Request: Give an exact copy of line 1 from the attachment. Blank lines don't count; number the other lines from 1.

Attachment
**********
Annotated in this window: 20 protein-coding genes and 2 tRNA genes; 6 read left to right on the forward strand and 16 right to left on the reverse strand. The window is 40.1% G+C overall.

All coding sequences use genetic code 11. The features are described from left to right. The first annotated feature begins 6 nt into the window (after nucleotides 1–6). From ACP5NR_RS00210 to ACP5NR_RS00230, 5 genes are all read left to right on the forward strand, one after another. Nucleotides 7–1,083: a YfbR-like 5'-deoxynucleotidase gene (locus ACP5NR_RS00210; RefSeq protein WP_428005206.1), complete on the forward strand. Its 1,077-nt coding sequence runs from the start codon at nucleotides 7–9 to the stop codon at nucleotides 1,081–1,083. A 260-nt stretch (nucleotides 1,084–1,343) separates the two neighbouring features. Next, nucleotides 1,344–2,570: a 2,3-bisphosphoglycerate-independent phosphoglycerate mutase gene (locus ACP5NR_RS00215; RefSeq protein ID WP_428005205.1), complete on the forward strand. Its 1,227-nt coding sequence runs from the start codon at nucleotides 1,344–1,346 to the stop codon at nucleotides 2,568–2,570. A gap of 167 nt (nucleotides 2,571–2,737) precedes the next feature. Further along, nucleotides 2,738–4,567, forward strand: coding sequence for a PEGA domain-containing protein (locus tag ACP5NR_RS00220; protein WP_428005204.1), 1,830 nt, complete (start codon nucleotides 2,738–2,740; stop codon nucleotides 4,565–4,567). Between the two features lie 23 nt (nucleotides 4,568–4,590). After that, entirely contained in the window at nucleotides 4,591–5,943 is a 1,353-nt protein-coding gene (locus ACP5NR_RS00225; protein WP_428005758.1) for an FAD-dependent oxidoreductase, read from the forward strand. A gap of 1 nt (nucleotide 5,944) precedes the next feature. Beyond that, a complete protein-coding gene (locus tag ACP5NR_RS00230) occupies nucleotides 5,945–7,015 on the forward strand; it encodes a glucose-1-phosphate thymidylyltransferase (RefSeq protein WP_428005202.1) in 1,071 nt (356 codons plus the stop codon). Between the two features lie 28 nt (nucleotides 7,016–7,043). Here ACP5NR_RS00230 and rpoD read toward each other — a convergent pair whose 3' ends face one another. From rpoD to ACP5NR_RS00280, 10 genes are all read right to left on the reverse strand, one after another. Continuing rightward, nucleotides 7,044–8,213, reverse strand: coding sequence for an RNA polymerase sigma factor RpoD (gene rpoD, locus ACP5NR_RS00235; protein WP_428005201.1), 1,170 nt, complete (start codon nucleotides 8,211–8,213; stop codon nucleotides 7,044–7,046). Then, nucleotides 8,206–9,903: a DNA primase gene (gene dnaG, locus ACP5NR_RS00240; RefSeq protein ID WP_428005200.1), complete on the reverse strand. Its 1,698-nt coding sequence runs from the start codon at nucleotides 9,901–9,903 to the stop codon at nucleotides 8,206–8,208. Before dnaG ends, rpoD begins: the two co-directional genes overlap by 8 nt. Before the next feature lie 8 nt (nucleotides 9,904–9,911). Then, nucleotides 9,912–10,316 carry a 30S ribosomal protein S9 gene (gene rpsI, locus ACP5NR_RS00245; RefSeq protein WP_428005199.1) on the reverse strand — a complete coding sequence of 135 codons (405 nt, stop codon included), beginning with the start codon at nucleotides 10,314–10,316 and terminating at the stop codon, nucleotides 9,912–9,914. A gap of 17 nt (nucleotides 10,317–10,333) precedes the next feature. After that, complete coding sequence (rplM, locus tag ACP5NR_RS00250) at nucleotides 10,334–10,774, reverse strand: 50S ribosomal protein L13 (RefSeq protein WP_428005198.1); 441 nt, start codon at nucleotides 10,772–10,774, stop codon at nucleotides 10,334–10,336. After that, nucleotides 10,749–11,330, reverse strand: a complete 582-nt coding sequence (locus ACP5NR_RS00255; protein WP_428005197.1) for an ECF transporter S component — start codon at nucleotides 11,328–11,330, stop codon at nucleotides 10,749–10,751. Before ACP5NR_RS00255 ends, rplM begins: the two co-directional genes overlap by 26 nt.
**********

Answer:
Annotated in this window: 20 protein-coding genes and 2 tRNA genes; 6 read left to right on the forward strand and 16 right to left on the reverse strand. The window is 40.1% G+C overall.